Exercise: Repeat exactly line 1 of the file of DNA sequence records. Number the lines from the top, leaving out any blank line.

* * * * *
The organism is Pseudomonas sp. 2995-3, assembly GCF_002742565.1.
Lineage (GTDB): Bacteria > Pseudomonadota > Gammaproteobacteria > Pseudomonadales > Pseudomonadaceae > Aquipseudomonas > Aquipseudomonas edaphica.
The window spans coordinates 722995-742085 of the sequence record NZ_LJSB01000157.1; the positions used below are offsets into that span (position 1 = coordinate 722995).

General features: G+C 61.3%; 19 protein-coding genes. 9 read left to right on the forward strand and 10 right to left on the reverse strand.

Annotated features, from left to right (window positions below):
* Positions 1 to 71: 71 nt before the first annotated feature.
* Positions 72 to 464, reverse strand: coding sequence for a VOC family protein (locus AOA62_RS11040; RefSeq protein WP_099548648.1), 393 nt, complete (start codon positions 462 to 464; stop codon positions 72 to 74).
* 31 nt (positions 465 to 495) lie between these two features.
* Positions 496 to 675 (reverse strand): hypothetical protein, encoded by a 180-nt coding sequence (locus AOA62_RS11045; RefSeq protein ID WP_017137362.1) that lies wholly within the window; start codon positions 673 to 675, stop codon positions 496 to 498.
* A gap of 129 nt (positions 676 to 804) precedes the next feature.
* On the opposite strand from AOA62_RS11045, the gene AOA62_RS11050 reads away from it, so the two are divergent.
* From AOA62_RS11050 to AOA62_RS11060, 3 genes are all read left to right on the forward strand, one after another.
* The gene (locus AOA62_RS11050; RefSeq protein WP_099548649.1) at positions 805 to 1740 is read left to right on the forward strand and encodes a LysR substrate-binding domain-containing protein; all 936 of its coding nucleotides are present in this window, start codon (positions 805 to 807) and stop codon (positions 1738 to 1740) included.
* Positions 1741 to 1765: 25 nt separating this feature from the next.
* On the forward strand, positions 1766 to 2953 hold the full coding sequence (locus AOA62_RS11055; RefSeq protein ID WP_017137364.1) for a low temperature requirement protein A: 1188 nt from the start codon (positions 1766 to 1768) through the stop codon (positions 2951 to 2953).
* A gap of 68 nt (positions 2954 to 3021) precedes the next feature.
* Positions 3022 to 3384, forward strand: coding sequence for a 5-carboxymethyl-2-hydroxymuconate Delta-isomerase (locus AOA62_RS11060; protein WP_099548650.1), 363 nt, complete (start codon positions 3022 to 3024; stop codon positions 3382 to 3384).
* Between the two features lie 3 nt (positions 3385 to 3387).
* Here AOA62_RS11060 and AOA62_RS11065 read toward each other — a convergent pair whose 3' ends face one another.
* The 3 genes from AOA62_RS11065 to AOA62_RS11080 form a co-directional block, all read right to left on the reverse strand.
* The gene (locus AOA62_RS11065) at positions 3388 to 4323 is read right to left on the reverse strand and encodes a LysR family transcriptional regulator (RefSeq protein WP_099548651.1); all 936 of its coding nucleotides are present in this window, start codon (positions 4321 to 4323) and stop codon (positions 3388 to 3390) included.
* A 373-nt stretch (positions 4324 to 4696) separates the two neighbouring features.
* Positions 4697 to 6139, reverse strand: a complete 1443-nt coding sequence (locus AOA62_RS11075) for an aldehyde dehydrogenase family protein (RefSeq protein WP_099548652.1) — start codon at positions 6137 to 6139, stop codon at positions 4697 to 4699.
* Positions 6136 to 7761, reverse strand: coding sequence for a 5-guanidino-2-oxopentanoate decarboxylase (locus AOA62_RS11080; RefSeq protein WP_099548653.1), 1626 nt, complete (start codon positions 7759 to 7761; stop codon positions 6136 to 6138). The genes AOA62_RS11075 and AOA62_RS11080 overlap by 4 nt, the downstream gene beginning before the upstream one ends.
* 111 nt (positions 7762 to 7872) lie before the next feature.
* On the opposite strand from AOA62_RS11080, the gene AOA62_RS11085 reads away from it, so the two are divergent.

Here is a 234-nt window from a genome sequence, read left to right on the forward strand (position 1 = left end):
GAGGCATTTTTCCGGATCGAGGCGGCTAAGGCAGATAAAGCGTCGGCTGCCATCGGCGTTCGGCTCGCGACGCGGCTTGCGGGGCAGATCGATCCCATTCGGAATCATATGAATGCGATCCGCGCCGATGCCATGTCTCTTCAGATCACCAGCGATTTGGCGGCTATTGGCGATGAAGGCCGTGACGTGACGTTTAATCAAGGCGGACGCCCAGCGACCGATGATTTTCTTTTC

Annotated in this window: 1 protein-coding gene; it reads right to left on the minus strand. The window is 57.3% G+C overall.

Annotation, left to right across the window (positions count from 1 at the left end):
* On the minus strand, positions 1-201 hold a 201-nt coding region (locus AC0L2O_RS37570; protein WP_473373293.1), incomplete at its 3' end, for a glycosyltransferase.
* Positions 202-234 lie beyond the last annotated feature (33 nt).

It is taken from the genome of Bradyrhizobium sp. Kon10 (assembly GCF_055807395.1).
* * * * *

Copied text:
The organism is Pseudomonas sp. 2995-3, assembly GCF_002742565.1.